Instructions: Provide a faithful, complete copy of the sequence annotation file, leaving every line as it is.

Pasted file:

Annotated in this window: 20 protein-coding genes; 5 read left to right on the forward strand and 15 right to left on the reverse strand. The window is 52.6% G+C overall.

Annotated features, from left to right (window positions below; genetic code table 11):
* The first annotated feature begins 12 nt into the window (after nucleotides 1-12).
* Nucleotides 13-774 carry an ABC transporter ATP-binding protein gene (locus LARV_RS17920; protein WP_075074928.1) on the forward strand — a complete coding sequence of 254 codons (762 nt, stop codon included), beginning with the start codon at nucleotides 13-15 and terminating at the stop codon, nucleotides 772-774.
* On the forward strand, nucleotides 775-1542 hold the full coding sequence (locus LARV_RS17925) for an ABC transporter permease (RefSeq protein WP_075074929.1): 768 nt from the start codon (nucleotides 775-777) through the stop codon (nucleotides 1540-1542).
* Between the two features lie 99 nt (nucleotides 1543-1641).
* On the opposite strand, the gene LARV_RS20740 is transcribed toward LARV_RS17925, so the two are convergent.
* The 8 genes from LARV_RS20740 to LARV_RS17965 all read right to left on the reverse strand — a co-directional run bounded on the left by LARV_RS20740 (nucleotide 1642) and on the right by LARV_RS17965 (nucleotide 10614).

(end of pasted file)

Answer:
Annotated in this window: 20 protein-coding genes; 5 read left to right on the forward strand and 15 right to left on the reverse strand. The window is 52.6% G+C overall.

Annotated features, from left to right (window positions below; genetic code table 11):
* The first annotated feature begins 12 nt into the window (after nucleotides 1-12).
* Nucleotides 13-774 carry an ABC transporter ATP-binding protein gene (locus LARV_RS17920; protein WP_075074928.1) on the forward strand — a complete coding sequence of 254 codons (762 nt, stop codon included), beginning with the start codon at nucleotides 13-15 and terminating at the stop codon, nucleotides 772-774.
* On the forward strand, nucleotides 775-1542 hold the full coding sequence (locus LARV_RS17925) for an ABC transporter permease (RefSeq protein WP_075074929.1): 768 nt from the start codon (nucleotides 775-777) through the stop codon (nucleotides 1540-1542).
* Between the two features lie 99 nt (nucleotides 1543-1641).
* On the opposite strand, the gene LARV_RS20740 is transcribed toward LARV_RS17925, so the two are convergent.
* The 8 genes from LARV_RS20740 to LARV_RS17965 all read right to left on the reverse strand — a co-directional run bounded on the left by LARV_RS20740 (nucleotide 1642) and on the right by LARV_RS17965 (nucleotide 10614).